The Last Village

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Muslim Tartars in Poland

Bohoniki is a peaceful little village not far from Sokolka in the east of Poland,it is the last Tartar village before Belarus; maybe also the last of its kind.
There is no doubt that few people would have heard about it be it not for one fact: it was in this area that, in 1679, thirty Tatar soldiers were granted land for their faithful service to the Polish King Jan III Sobieski. A Tatar lady, who takes care of the Mosque, does not fail to stress that it was a reward for their valour in battle. Other sources simply say that the King was in financial straits and presented the land to his Tatar soldiers in lieu of due pay.
There are now only three Tatar families living in Bohoniki, but, considering that the village does not comprise more than thirty houses altogether, they make up about a fifth of the local population. And it is their Mosque that makes the village famous and attracts visitors from all over Poland and abroad.
Eugenia Radkieicz is the Mosque caretaker and you catch her dashing across the empty street to the small wooden Mosque when a tour bus arrives to conduct her lecture on the history of Bohoniki for groups of Polish schoolchildren.

The few families that remain are mostly elderly or sick, Evelina's father is bedridden and suffers from a Liver complaint. She takes care of the animials now and her mother worries about her future, as she must take care of them both when she gets older.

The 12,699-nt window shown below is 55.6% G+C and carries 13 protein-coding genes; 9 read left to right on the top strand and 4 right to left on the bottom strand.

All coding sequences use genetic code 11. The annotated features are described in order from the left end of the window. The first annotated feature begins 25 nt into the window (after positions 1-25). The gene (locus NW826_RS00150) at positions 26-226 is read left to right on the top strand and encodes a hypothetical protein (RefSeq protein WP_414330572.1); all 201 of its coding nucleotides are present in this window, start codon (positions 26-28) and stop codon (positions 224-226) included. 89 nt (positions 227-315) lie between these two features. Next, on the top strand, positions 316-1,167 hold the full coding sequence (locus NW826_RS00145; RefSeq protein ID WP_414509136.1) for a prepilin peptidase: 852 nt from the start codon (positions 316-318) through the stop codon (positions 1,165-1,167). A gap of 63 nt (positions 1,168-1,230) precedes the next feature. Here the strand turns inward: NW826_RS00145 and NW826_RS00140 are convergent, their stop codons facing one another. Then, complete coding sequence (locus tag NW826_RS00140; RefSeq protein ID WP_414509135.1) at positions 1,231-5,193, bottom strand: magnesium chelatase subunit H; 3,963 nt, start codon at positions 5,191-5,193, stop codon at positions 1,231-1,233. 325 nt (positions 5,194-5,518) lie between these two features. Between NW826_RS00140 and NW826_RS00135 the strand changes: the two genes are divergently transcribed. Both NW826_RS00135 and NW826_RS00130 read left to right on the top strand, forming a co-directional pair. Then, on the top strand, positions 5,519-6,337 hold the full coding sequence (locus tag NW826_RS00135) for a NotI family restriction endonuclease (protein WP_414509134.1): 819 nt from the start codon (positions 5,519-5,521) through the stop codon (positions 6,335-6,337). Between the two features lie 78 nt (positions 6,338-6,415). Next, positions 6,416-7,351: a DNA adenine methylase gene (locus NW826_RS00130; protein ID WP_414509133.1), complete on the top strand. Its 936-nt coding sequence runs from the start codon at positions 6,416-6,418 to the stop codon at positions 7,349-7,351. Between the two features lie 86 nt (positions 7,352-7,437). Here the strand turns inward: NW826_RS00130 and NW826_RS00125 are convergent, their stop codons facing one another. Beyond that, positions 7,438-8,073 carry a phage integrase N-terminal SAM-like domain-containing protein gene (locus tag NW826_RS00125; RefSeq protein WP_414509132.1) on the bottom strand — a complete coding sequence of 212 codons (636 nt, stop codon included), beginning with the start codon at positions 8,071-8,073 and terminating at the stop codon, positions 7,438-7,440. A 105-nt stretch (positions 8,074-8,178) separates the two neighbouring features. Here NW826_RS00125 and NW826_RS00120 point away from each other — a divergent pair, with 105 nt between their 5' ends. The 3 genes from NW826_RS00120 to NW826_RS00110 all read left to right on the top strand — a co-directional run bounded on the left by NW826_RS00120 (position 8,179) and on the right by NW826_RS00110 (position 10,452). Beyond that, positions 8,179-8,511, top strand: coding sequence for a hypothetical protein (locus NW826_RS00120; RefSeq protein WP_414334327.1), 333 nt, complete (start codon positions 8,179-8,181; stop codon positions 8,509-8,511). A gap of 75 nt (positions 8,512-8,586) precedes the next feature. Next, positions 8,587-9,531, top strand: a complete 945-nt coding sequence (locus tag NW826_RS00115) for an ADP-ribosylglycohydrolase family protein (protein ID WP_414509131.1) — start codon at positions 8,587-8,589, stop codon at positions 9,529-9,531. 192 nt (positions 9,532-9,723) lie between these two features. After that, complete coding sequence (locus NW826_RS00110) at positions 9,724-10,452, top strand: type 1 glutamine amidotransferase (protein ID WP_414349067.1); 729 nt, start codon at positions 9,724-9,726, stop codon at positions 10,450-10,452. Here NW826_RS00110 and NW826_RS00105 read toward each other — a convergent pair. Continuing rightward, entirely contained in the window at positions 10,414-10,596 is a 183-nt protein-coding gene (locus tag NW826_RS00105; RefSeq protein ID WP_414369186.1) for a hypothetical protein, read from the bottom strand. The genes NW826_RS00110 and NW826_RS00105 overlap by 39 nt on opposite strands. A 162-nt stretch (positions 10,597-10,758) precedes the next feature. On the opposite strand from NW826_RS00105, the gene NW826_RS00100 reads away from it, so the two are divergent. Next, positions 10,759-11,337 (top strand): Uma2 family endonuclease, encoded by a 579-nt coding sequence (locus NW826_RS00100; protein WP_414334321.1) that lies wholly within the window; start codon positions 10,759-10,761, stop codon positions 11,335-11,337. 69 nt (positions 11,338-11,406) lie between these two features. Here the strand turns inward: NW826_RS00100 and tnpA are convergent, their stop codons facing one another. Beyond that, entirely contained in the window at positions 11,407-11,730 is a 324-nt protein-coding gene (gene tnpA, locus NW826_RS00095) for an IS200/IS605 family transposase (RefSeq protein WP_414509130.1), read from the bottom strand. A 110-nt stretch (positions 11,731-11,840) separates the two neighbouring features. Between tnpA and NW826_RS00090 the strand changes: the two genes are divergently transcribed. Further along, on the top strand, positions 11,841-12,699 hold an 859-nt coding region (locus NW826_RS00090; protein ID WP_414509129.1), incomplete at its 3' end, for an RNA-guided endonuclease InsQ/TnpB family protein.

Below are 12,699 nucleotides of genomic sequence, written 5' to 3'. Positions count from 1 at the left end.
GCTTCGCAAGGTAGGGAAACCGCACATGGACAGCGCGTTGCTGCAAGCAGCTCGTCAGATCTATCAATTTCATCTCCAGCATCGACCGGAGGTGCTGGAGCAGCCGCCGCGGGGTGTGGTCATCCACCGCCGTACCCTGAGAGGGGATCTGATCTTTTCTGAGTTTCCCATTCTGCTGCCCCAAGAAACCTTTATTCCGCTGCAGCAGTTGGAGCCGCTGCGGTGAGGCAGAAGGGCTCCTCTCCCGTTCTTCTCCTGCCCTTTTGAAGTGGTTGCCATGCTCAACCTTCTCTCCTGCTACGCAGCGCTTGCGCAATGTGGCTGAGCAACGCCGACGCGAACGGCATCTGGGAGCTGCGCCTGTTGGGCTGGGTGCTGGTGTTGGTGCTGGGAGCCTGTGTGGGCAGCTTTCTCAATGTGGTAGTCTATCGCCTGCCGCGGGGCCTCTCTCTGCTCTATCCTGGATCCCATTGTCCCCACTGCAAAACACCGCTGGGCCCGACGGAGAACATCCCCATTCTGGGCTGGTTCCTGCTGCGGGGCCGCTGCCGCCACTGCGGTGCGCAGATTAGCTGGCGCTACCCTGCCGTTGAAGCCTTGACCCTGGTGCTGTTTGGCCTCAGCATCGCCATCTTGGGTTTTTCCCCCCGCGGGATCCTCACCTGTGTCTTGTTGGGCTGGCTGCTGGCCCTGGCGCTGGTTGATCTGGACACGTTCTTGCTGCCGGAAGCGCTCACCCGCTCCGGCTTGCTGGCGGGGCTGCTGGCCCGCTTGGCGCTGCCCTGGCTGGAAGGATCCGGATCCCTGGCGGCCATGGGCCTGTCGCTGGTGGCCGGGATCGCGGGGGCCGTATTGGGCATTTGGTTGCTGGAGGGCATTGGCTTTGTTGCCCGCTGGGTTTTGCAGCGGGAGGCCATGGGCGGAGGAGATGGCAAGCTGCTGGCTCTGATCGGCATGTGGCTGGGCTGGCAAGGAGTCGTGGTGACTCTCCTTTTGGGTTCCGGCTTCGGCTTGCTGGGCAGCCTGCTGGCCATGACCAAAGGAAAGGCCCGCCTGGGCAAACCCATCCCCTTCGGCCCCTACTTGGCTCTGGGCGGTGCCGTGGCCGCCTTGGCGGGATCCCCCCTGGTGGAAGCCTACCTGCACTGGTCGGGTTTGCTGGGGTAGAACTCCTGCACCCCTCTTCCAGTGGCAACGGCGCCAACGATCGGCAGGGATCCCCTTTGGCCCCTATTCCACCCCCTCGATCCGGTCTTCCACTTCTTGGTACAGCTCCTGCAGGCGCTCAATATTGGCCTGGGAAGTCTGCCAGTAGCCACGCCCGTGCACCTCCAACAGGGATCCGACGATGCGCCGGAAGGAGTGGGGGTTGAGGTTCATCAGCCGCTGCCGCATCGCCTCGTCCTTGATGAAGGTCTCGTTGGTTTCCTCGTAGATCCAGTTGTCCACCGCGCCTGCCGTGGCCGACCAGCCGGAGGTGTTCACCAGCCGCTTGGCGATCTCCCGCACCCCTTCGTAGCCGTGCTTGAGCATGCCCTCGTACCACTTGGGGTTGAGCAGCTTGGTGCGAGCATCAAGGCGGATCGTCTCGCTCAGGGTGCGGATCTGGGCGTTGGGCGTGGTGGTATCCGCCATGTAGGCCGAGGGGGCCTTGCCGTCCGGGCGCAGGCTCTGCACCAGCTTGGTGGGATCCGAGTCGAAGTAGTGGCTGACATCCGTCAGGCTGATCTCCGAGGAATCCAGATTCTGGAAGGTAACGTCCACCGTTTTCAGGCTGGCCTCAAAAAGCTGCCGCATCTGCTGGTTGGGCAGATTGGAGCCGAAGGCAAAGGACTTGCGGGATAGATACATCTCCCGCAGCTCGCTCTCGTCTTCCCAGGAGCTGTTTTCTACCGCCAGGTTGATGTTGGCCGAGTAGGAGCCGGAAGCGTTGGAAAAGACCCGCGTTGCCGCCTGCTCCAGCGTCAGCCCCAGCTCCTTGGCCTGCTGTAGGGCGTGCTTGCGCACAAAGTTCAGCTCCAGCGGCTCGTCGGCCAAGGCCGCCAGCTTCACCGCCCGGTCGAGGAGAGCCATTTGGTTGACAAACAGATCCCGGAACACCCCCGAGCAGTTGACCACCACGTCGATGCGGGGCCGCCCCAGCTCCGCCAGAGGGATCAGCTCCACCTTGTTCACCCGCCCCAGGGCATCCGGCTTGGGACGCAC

Many of the other family members are alone with their children working in cities as far afield as London to Riad.
Mrs Koztowska's son is in Spain and her elder son just returned from London, she cares for her blind husband who was injured as a boy by a German shell during World War II.
The community is still strong, the Iman comes in from Bialystock once a week for friday prayers and they are trying to set up a Religouse School in nearby Sokolka.
The village is changing though,as the young leave for foreign cities the old are left behind, but they have survived for 400 years in Poland , so they will survive still, by struggling and adapting.
The large Muslim cementary on the wooded hill just outside the village is proof of their endurance and intergration; with its Slavanised surnames and Muslim Crescents.

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